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Revolutionizing Soldering With Cutting-Edge Preforms

There's a well-known saying - arguably a cliché - that goes something like, "A weak link can break any chain." Any debates regarding its originality aside, the axiom certainly applies when discussing the sensitivity and intricacy of numerous technological processes. To power any of the communications, defense, energy, medical and automotive systems upon which the stability of the world is so dependent, hundreds (or sometimes thousands) of individual component parts must operate with little to no interference to perform at optimal levels. If even one of these elements fails, the ultimate consequences could be devastating.

Soldering is one of the aspects of manufacturing that isn't often thought of by the layperson but plays a major behind-the-scenes role in ensuring the proper composition and peak performance of many of our world's complex systems. AMETEK ECP, in keeping with our reputation as one of the market's premier producers of electronic packages and components, has developed solder preforms that provide hermetic sealing under even the harshest industrial environments and other dangerous work settings.

Here, we'll take a closer look at how soldering has evolved through the past several decades and examine how AMETEK ECP, through our Coining division, came to make solder preforms an essential aspect of our product offerings.

A brief overview of soldering

The process of fusing two metals together with a filler material between them dates back more than 3,000 years - some estimate as many as five millennia. Soldering as we know it today differentiates itself from welding or brazing through its use of lead or lead-based composite alloys, as noted by TM Technologies. Brazing, on the other hand, employs bronze, silver, aluminum and other materials, while welding involves melting all of the work pieces involved in the process.

As such, soldering is useful for fusing together even the smallest, most delicate pieces in microelectronic packages and components, whereas welding and brazing are more appropriate for metalworking that involves much larger parts, as encountered in automotive manufacturing. Coining, which AMETEK ECP acquired in 2011 after nearly five decades of successful independent operation, takes pride in the development and fabrication of sector-leading solder preforms for a broad spectrum of commercial and industrial applications.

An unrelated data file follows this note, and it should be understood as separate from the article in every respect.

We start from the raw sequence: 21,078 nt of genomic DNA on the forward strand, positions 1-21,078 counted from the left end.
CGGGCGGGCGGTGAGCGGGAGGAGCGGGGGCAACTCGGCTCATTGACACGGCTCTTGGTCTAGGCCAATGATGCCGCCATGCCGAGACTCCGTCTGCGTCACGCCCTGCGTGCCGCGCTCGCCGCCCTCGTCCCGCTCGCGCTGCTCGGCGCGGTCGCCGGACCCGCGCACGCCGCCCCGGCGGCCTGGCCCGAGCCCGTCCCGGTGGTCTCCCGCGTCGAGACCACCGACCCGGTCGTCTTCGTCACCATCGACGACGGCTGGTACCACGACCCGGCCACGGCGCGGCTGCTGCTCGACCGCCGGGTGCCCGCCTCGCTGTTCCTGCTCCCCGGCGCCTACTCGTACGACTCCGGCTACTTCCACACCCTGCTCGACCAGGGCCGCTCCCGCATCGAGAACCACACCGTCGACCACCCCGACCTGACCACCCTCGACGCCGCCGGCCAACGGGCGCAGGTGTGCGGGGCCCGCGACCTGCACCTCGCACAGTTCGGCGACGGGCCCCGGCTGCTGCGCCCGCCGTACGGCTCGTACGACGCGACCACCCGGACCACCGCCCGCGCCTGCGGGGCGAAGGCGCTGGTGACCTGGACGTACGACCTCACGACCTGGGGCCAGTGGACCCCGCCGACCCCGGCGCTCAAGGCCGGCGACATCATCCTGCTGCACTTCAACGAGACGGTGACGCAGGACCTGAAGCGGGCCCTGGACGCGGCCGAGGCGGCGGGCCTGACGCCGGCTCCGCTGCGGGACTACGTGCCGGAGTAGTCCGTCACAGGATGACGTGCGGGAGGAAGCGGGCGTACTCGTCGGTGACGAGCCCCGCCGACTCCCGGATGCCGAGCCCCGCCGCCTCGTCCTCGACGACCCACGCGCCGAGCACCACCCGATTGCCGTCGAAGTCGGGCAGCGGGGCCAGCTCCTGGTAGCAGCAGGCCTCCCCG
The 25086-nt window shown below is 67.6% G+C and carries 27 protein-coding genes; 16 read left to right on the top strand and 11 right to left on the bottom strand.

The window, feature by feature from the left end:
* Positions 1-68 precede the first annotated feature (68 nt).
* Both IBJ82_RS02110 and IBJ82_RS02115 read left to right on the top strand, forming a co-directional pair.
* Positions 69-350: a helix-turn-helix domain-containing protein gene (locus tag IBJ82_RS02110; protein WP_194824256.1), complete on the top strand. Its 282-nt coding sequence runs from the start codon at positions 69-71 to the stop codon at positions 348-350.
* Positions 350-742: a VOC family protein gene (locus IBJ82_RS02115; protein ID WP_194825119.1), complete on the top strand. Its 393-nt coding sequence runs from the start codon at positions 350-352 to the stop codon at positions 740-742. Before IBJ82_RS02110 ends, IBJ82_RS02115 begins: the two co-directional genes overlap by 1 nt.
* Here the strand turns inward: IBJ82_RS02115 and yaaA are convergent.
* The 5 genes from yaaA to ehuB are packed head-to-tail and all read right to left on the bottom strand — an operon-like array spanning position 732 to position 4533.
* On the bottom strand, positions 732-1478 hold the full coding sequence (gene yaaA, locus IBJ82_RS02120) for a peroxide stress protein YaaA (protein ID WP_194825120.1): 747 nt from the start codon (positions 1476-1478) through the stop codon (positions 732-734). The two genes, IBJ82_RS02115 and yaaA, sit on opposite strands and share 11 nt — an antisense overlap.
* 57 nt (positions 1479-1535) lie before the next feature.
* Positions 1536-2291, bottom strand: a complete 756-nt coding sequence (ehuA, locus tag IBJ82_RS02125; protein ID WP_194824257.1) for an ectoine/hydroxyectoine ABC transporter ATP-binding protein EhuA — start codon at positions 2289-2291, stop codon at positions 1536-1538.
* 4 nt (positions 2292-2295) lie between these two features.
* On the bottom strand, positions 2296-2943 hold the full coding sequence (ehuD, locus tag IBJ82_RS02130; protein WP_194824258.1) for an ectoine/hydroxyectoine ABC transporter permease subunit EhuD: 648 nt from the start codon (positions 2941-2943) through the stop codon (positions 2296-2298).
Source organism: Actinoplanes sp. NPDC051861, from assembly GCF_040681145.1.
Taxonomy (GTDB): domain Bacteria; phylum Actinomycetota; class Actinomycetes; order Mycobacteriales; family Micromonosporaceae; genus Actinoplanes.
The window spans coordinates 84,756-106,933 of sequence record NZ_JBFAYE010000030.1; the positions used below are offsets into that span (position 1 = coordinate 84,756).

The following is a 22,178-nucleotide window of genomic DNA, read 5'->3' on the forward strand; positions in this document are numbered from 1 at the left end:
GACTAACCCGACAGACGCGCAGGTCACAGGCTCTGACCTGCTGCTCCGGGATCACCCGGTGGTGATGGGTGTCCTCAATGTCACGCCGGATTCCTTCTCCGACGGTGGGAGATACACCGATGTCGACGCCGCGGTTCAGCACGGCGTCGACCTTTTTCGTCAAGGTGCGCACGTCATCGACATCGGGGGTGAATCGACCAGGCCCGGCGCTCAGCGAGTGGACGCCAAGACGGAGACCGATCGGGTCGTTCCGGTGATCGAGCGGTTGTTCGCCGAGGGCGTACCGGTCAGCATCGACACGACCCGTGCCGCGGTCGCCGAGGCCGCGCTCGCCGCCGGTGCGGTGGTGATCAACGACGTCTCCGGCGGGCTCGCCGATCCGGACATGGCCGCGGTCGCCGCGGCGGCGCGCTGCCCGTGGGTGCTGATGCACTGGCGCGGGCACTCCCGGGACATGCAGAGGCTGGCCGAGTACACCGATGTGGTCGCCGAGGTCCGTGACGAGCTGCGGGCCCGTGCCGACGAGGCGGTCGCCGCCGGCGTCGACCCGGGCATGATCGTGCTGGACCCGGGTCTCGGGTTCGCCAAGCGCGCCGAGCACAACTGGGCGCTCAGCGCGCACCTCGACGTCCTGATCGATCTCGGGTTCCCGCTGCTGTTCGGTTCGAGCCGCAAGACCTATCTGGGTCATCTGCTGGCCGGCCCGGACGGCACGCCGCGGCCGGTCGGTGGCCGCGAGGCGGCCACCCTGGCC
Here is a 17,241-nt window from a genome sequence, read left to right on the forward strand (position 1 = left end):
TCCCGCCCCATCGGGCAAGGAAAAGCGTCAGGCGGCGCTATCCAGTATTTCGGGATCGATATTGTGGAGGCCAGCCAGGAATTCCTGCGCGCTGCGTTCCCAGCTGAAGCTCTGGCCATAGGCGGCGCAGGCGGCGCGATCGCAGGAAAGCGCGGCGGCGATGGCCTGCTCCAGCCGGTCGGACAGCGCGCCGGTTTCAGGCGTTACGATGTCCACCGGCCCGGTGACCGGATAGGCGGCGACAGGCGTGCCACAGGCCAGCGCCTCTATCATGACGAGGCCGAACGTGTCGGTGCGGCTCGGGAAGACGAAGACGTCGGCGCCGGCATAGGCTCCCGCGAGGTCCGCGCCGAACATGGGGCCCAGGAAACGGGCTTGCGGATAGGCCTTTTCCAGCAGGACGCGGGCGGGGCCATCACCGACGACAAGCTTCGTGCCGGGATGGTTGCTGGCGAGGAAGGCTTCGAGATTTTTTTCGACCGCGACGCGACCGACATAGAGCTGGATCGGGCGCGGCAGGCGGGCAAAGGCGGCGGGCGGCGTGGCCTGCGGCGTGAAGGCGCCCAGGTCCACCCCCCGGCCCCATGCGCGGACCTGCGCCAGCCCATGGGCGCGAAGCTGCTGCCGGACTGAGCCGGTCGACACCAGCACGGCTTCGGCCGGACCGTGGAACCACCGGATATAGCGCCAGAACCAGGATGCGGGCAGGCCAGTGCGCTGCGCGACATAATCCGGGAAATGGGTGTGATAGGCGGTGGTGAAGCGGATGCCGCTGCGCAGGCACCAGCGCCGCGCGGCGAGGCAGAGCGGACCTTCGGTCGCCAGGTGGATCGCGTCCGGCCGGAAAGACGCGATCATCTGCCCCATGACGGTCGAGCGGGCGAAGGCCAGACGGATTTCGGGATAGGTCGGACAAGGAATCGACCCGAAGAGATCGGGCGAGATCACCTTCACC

Creating the best possible preform

At many different moments along the paths that electrical impulses, radio waves and microwaves travel - to convey power, information or both - these energies arrive at points where two pieces meet, such as a semiconductor chip and a circuit board. If interference occurs at such points, or the proper bond didn't exist to connect one to the other, an entire process could break down. In situations where time is of the essence, such as defense-related communications or medical operations, it becomes especially imperative that no problems arise. This illustrates the vital nature of a reliably soldered connection, such as a preform. To create the preform, metallurgists work with existing alloys or develop them from scratch based on a client's request. The materials are then casted, rolled, cladded, plated or stamped according to function-appropriate specifications. For example, the composition of a preform used to encase a semiconductor chip within the context of an electronic package will be different from one that connects a chip and a diode.

The foundation of a successful solder preform is raw materials of the highest quality. Lead has served as that material for much of modern soldering's history. It's still used today, but in less substantial quantities, due to what we now know about the toxicity of unadulterated lead in all of its forms. Soldering wire is one of the only AMETEK ECP products where lead constitutes the majority (approximately 85 percent) of its composition. For preforms and other components involved in less expensive soldering processes, alloys that combine lead with nickel, tin, antimony, indium, iron, tungsten, zinc and various other elements are most commonly used. Otherwise, metalworkers create solder preforms by eschewing lead and blending any number of the aforementioned elements (as well as Kovar, gold, silver, copper or molybdenum).

Conforming to applicable regulations

In the U.S., the European Union and elsewhere, the use of lead is strictly regulated. Some countries, like Japan, have banned it from being included in metalworking operations and any other commercial capacities. This is the primary reason why Coining metallurgists labor to create unique alloy blends that minimize the presence of lead - or in some cases, eschew it entirely. In the long run, the passage of such regulations has been good for the manufacturers of electronic components and associated metals. It drives metallurgists to become more innovative in their blending of raw metals.

As of 2018, Coining offers more than 100 unique alloys for customers to choose from, and that figure does not include blends devised to meet custom needs. Ultimately, partnering with Coining and AMETEK ECP to order solder preforms constitutes a strong investment in reliability. It makes for a decision to choose components time-tested to perform at the highest levels and for the most sensitive tasks, ranging from medical procedures to the inner workings of defense satellites.


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